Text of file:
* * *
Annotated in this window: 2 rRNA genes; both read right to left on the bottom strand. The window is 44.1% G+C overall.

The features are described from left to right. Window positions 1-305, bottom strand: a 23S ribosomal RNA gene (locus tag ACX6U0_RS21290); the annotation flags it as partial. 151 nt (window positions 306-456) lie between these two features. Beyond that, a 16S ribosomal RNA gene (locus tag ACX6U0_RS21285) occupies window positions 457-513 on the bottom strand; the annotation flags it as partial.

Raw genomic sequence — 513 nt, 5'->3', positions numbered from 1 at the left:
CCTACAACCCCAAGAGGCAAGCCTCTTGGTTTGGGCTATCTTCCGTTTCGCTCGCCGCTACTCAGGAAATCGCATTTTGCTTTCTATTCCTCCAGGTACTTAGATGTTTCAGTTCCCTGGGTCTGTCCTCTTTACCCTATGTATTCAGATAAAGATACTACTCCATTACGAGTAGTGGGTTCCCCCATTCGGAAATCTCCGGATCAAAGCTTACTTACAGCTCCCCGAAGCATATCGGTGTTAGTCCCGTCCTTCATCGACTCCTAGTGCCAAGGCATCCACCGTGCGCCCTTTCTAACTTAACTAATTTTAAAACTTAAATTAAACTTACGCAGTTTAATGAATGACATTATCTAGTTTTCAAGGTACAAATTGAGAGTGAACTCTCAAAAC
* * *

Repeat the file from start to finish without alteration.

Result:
Annotated in this window: 2 rRNA genes; both read right to left on the bottom strand. The window is 44.1% G+C overall.

The features are described from left to right. Window positions 1-305, bottom strand: a 23S ribosomal RNA gene (locus tag ACX6U0_RS21290); the annotation flags it as partial. 151 nt (window positions 306-456) lie between these two features. Beyond that, a 16S ribosomal RNA gene (locus tag ACX6U0_RS21285) occupies window positions 457-513 on the bottom strand; the annotation flags it as partial.

Raw genomic sequence — 513 nt, 5'->3', positions numbered from 1 at the left:
CCTACAACCCCAAGAGGCAAGCCTCTTGGTTTGGGCTATCTTCCGTTTCGCTCGCCGCTACTCAGGAAATCGCATTTTGCTTTCTATTCCTCCAGGTACTTAGATGTTTCAGTTCCCTGGGTCTGTCCTCTTTACCCTATGTATTCAGATAAAGATACTACTCCATTACGAGTAGTGGGTTCCCCCATTCGGAAATCTCCGGATCAAAGCTTACTTACAGCTCCCCGAAGCATATCGGTGTTAGTCCCGTCCTTCATCGACTCCTAGTGCCAAGGCATCCACCGTGCGCCCTTTCTAACTTAACTAATTTTAAAACTTAAATTAAACTTACGCAGTTTAATGAATGACATTATCTAGTTTTCAAGGTACAAATTGAGAGTGAACTCTCAAAAC